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Peabody Boys Fall to Northside In Quarters Finals

March 9, 2014
Peabody Magnet High School


Bound for Lake Charles

Vikings get defensive in 67-55 win over Warhorses.

Northside's Paul McZeal (23) blows past Peabody's Gabriel Jordan (15) during the Vikings' 67-55 victory over the Warhorses on Friday to qualify for the Top 28. / Leslie Westbrook/The Advertiser
Northside's Paul McZeal (23) drives to the basket during the Vikings' 67-55 win over Peabody to advance to the Top 28. / Leslie Westbrook/The Advertiser
For those who attend basketball games looking for great precision, lights out shooters and electrifying dunks on the offensive, you probably didn’t notice the dominance turned in on the defensive end by the Northside Vikings Friday.

In what was a text book display of how to defend and using your defense as your offense, the Vikings made the Peabody Warhorses look merely like another bump in the road as they defeated the perennial powerhouse 67-55 in the Class 4A quarterfinals to advance to the Top 28 for the second consecutive year.

“To win the way we did against a quality basketball team like Peabody is great,” said Vikings head coach Devan Clark, whose team will face East Jefferson in the Class 4A semifinals at 8 p.m. Thursday in Burton Coliseum in Lake Charles. “We better stay in front of guys defensively if we plan on winning. Defense is what we hang our hat on.”

The Vikings’ defense dominated the Warhorses in the first half as they held them to four points in the first quarter and 11 points in the second en route to a 30-15 halftime advantage. That proved to be more than enough of an advantage in the second half as it helped the Vikings weather the storm of a couple of Peabody rallies in the third and fourth quarter as the lead didn’t fall below nine.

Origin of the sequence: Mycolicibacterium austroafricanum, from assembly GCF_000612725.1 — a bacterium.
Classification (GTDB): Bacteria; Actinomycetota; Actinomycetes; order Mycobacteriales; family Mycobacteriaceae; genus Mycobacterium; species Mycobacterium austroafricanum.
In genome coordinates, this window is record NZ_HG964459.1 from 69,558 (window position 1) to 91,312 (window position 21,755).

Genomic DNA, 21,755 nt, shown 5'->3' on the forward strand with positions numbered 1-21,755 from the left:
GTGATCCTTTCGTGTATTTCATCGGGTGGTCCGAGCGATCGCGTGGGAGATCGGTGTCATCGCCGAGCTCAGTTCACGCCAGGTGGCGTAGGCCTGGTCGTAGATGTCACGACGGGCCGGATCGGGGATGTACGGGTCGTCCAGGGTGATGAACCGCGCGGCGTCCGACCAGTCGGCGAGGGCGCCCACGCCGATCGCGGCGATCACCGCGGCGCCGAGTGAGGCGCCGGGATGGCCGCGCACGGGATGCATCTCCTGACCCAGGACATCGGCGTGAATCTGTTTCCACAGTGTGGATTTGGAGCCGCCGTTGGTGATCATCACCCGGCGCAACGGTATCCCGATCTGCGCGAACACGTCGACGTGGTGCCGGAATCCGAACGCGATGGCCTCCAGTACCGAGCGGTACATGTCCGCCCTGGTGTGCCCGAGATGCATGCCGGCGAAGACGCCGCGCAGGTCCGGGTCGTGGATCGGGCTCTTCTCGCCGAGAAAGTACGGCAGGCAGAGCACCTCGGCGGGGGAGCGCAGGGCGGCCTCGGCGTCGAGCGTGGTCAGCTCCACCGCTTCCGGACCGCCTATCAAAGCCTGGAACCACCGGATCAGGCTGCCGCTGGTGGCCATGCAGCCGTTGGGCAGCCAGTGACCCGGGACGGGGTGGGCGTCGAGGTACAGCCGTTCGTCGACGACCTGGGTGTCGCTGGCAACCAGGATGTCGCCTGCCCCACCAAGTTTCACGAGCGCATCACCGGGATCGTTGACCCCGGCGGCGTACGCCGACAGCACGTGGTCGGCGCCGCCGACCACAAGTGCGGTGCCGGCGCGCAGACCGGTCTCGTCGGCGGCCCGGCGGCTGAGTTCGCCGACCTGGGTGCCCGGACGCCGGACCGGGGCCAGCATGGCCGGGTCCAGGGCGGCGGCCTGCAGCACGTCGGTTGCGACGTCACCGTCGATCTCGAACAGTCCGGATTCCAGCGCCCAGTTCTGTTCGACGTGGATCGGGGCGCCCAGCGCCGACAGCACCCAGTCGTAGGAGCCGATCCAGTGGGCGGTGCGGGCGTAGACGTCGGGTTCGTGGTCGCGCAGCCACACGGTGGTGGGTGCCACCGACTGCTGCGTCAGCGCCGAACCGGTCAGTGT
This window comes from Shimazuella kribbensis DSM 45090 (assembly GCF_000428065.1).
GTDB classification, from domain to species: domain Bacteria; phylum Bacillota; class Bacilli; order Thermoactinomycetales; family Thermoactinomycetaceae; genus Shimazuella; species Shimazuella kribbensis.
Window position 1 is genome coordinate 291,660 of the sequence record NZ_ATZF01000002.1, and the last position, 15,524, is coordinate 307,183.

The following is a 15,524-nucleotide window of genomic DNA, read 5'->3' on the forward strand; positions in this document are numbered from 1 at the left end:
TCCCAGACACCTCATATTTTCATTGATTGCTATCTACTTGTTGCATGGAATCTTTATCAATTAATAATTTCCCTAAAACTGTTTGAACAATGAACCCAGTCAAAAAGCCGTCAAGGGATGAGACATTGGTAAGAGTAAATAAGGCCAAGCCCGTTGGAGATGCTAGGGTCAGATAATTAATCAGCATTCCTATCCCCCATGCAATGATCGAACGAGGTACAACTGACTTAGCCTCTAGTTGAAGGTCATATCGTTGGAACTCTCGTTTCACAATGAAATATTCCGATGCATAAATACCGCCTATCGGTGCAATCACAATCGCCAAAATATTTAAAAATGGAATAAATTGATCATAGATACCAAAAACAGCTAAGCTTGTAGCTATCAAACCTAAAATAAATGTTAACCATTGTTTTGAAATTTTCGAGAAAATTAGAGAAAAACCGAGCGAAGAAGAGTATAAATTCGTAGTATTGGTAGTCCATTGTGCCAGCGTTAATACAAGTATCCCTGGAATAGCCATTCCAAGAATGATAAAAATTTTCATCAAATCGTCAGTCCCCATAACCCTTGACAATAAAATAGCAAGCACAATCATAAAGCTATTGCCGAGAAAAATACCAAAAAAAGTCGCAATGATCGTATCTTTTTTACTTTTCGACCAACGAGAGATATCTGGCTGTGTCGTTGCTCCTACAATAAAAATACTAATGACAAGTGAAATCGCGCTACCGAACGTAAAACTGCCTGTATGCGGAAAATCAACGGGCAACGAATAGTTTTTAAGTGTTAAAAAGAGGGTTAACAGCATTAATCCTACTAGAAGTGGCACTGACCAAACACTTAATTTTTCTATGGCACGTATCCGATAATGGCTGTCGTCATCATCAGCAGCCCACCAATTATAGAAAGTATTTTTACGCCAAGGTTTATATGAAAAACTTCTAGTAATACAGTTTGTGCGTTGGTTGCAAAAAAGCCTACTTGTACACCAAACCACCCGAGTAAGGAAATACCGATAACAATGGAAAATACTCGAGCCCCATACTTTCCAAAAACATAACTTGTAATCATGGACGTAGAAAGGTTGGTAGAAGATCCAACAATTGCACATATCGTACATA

“Defense,” Clark said. “That’s what we do. We are really locked in on the defensive side of the court. The difference now is that we are trying defensively. We’re not being lazy or waiting for someone else to do it for us. If you’re not playing defense then you are not going to play. I love the way we are playing defensively. That’s what it is all about.”

All season, the Warhorses have been undersized on the inside and yet they’ve been able to rise above it in order to enjoy the success their program and fan base has become accustomed to. But their lack of size in the post was exposed early and often by the Vikings’ senior forwards Gerard Andrus and Paul McZeal.

“The game was won in the paint,” Warhorses head coach Charles Smith said. “We knew coming into this game that Northside had some great post players and that we were undersized in the post. Their post players did their job because they banged us up in the post.”

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The Warhorses struggled defending Andrus and McZeal, who combined for 35 points, 15 rebounds and four blocks. Andrus finished with a game-high 21 points, seven rebounds and four blocks, while McZeal contributed with 14 points, eight rebounds and four assists.

“I have to come out ready to play every game,” McZeal said. “I feel like as a senior I have to come out and set the tone so the rest of our team can follow.”

“They both made shots that I thought was just unbelievable,” Smith said. “I mean, they really made some incredible shots around the rim and that proved to be the difference in the game.”

That type of dominance on the block is exactly what Clark has come to expect from his senior leaders.

“They are the heart and soul,” Clark said. “We play basketball the way it is supposed to be play form the inside to the outside. They came out like seniors should come out to play.”

In the losing effort, the Warhorses were led by Gabriel Jordan, who scored a team-high 16 points, Jacoby Ross, who finished with 14 and Cedric Russell, who contributed with 12.

“I knew that we would rally back in the game and we did,” Smith said. “We were able to put some pressure on them and turn them over a little bit in the third quarter. But then their big guys stepped up and bailed them out against our press. You know, those guys are so athletic and their ability to put the ball on the floor made it hard for us to continue to turn them over.”

As they move one step closer to reaching the title game, Clark admits he likes what he sees from his Vikings.

“You know we have a different look in our eyes right now,” Clark said. “Our communication level is better, the support is better and we are simply playing for each other. We’re holding ourselves accountable and that’s been the biggest difference for us.”

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